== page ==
When heavyweight champion Wladimir Klitschko made his way to the ring Saturday in front of about 35,000 frenzied fans at the SC Olimpiyskiy Arena in Moscow, I felt a sudden, terrifying surge of adrenaline. You know… the kind you feel when someone yells “Boo!” and you didn’t know they were there.
I saw Jonathan Banks.
And he didn’t have to say anything to scare the hell out of me either. See, the last time I saw Banks; he was busy robbing us out of any action, at all, against Seth Mitchell in Brooklyn at the Barclays Center. In fact, about 50 ft. away from me that night was Klitshcko himself, looking absolutely mortified by the proceedings in his dapper attire.
Seated next to him was the very lovely Hayden Panettiere, and I started to believe good ole Wlad had her mistaken for Alexander Povetkin the other day. Klitschko looked like he seeked to grope, caress, hug, or even marry Povetkin considering how many times he initiated affection. Hell, Povetkin may have even been confused when Klitschko actually tried to hit him.
I don’t know who came up with the game plan for this fight (clearly it was part of the strategy in stymieing the aggressive Povetkin), but I’m fairly certain the late Emanuel Steward would not have sanctioned it. Banks (without being facetious at all here), is not the legendary Kronk trainer and won’t try to be. He’s a respected fighter himself with a wide inventory of knowledge, but I’m not so sure another pairing isn’t more suitable for the champ. Then again, few are smarter or possess the resume of Wladimir Klitschko.
Somewhere out there, while I was complaining about the lack of sustained action, there was a guy out there with an order of wings and fries throwing bones at the screen and calling Wladimir a bum, or the worst heavyweight champion he’s ever seen.
But this isn’t fair.
I re-watched the fight again, and upon further inspection I walked away more impressed with Klitschko than ever before. Not because of this fight specifically, but because of what he’s done, again, while decisively beating a formerly unbeaten fighter so soundly in his own fashion. Plus he “Ali’d” Povetkin in how he draped him so often while never [once] hitting him in the body. Never.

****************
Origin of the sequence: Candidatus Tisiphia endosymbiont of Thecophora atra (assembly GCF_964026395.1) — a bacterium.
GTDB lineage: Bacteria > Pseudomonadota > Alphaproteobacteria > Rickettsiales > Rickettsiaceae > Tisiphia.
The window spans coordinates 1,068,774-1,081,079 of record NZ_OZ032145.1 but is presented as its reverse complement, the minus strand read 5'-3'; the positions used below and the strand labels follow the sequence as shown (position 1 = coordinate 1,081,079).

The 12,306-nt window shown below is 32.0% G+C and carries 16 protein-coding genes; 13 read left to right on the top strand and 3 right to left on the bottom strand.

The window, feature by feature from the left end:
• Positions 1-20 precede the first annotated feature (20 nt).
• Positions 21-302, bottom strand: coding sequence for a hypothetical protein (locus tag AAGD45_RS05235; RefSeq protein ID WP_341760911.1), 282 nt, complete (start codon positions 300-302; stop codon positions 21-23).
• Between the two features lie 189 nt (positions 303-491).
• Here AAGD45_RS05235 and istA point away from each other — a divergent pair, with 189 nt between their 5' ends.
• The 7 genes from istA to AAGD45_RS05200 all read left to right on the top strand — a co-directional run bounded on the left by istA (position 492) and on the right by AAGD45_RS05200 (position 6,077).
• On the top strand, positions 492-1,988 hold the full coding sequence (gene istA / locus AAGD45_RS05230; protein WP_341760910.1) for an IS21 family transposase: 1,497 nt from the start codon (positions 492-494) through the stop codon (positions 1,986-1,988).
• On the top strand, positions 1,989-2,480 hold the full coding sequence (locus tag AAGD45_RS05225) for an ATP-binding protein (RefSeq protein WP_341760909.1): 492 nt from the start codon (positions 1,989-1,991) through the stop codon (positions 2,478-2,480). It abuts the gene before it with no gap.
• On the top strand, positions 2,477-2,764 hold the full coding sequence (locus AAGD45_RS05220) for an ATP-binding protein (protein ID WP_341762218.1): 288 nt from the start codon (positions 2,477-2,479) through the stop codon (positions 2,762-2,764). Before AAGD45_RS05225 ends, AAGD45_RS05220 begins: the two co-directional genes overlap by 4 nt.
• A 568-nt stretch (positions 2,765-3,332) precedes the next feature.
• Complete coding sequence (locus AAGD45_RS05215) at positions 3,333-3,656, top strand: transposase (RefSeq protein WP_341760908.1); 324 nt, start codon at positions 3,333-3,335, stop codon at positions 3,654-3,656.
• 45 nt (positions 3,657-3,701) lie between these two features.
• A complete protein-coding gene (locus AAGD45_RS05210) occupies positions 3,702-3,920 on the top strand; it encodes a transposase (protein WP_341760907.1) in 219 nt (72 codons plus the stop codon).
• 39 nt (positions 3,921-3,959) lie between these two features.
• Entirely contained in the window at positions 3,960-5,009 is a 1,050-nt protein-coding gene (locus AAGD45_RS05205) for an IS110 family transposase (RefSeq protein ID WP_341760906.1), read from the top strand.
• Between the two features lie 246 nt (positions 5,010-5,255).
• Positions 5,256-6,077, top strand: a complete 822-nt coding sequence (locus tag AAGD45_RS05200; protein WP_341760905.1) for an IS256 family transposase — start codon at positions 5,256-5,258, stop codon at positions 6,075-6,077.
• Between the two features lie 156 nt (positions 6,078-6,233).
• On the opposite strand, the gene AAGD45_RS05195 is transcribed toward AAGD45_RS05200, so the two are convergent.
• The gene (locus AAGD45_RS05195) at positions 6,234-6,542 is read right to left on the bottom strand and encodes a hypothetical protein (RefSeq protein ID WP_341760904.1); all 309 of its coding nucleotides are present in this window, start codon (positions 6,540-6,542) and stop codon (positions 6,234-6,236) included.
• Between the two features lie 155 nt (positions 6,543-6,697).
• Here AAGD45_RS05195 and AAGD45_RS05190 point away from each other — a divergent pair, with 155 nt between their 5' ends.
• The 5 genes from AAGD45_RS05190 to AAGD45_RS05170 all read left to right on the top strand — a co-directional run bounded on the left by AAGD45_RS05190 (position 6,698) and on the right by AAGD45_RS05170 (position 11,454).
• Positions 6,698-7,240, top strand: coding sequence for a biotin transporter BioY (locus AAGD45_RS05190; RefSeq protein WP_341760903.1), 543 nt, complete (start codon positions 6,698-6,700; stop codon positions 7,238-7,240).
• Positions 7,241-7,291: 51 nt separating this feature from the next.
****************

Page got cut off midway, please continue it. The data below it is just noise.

Klitschko mugged Povetkin.
When he wasn’t spearing him with the jab, he turned it into a compact hook. He snuck in massive right hands. He put his immaculately conditioned 37 year-old frame of 250lbs all over Povetkin (26-1, 18KO’s) to wear him out. He out-muscled him, threw him around, grappled him to the floor and abused him. If armchair Stanley with wing sauce on his shirt thinks this is easy- it is not. Boxing is one of the stiffest tests of endurance a man can face, especially when you are a heavyweight of his size and with his longevity.
Klitschko’s run is truly historic. He’s been considered the universal heavyweight champion (along with Vitali to a much lesser degree) for the better part of almost 8 years. He now has 22 heavyweight title fight wins- that’s only behind Joe Louis. He now has 15 successful title defenses- that’s only behind Louis and Larry Holmes.
Despite all of this, you’d be hard pressed to have many fans give him a real chance to defeat Tyson (he would probably beat Tyson), Lewis, Holyfield, Frazier, Foreman, or say a Marciano.
“All I can do is fight every opponent who gets into my way, to always compete with the best and thus being the best possible.” stated the eloquent and stately Klitshcko (61-3, 52 KO’s).
You may not like him, his style, or fully appreciate what he’s done, but in reality only Holmes and Louis are more accomplished than him in history. It is not his fault that his performances over the years don’t include names or personalities of the past that stir emotion, or make it easy to give him credit. But he’s earned the right to have your respect- even if you won’t give it to him.
He is one of the greatest ambassadors and true champions in the history of the sport in any division, and he should be a saluted for achievement and excellence.
Wladimir Klitschko, you’re an all-time great.